Perthshire’s soft fruit heritage is being celebrated with a new work of art.
A three-metre tall steel arch decorated with strawberry designs has been installed at Kettins primary school.
It will form the entrance to the school’s garden plot, which will also be home to “three craws”, also made of steel, perched atop garden tools.
Both pieces were created for the community by Adam Booth of Pipers Forge in Dumfries and Galloway.
He battled freezing temperatures and snow to tow the sculptures to Perth and Kinross on Friday night.
The works were unveiled in a ceremony on Saturday, which also saw pupils plant six heritage apple trees as part of a new orchard adjacent to the food growing plot.
Other parts of the project have already been completed, including play equipment, picnic tables, wild flower planting and the purchase of nature study and gardening materials, including microscopes and a nest cam.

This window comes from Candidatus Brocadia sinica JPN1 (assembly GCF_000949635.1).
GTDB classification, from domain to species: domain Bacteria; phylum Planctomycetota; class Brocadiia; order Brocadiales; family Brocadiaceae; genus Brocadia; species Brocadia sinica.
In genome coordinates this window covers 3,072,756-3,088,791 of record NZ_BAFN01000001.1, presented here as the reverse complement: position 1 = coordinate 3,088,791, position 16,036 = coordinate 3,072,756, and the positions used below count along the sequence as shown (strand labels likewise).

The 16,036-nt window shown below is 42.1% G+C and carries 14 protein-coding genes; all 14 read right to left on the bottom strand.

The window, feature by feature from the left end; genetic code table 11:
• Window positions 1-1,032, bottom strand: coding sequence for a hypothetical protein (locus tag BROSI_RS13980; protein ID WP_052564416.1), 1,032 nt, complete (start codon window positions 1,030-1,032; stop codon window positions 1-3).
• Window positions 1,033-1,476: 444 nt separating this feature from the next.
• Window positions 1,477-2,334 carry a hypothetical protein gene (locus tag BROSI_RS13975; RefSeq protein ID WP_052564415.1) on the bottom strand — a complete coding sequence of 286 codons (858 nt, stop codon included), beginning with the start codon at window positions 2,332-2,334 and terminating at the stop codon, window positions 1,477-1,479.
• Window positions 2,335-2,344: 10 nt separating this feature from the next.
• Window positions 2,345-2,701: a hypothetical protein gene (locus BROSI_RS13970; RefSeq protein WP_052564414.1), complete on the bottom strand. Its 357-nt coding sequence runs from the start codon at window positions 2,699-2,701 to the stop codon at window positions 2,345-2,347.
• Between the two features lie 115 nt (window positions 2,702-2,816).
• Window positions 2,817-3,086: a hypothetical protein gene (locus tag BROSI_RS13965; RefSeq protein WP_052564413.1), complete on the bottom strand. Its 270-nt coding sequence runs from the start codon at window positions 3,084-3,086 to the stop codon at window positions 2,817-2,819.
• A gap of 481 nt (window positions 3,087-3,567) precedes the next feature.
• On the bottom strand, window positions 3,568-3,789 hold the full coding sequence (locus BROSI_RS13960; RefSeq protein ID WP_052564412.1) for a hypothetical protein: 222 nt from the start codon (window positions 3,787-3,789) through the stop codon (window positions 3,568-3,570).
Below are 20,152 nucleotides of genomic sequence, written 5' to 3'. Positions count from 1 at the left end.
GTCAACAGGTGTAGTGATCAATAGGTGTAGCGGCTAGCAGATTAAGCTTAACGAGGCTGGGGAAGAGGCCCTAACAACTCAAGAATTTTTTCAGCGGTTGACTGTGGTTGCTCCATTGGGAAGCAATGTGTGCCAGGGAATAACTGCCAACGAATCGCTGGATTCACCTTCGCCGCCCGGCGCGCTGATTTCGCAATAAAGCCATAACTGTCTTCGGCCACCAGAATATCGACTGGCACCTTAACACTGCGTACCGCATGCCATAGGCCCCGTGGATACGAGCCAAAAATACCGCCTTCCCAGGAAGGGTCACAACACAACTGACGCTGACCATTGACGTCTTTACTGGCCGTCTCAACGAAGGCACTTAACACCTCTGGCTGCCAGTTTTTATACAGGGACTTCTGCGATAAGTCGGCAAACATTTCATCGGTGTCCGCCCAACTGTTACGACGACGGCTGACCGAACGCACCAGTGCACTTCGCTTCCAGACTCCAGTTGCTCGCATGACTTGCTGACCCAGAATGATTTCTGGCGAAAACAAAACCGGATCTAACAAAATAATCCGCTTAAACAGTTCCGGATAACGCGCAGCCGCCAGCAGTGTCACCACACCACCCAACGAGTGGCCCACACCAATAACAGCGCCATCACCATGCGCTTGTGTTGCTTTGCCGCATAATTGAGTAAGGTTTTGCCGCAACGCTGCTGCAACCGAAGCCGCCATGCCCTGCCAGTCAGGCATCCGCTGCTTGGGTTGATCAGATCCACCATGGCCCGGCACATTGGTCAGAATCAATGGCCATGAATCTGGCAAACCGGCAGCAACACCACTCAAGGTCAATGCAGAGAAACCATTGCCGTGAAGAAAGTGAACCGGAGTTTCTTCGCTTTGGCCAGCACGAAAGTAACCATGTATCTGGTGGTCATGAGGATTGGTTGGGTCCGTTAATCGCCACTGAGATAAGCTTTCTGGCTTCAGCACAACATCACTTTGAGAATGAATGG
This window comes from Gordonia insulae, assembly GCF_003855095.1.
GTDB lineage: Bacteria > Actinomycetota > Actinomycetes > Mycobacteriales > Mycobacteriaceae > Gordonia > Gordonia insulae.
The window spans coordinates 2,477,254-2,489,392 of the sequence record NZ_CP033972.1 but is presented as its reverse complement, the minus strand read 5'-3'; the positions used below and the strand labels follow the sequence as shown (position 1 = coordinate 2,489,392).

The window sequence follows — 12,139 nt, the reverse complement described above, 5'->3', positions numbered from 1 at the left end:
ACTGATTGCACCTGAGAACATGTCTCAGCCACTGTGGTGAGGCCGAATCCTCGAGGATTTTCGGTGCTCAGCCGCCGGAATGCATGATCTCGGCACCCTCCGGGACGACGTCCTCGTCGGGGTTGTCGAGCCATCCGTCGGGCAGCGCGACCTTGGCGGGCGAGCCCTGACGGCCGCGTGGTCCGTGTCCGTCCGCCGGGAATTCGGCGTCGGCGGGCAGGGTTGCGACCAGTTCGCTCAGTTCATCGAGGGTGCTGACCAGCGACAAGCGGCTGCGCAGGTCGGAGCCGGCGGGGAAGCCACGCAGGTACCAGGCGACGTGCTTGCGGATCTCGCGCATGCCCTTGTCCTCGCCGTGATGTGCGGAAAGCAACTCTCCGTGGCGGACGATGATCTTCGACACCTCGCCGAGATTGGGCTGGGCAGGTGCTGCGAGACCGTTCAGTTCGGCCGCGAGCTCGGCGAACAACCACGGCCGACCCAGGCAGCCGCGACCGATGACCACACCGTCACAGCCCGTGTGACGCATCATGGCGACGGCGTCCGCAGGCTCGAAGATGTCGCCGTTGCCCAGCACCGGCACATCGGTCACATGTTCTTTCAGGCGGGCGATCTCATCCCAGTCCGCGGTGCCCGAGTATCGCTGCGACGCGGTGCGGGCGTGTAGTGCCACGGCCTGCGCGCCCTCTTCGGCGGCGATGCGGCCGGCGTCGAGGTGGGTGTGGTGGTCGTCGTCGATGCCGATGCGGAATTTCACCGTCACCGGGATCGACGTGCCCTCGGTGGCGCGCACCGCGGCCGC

Within the next week, timber painted panels with the pupil’s wildlife pictures will also be installed in the woodland, orchard and plot. The children will be painting the boards themselves.
Joanna Robertson, head teacher at Kettins, said “Our wonderful little school only has a tarmac playground, so to have this additional area where children can get close to nature and learn about growing food is really special.
“The sculptures and timber animals will add loads of character and really brighten up the area”.
She added that the school’s 37 pupils had all been involved in designing the archway.
“It’s been something we’ve been working towards for a long time,” she said.
“Adam came to the school and a workshop with the children. They made 3D models with play dough, which were photographed and Adam incorporated them into his design.”
The project has been made possible through a £12,000 grant from the Tesco Bags of Help scheme.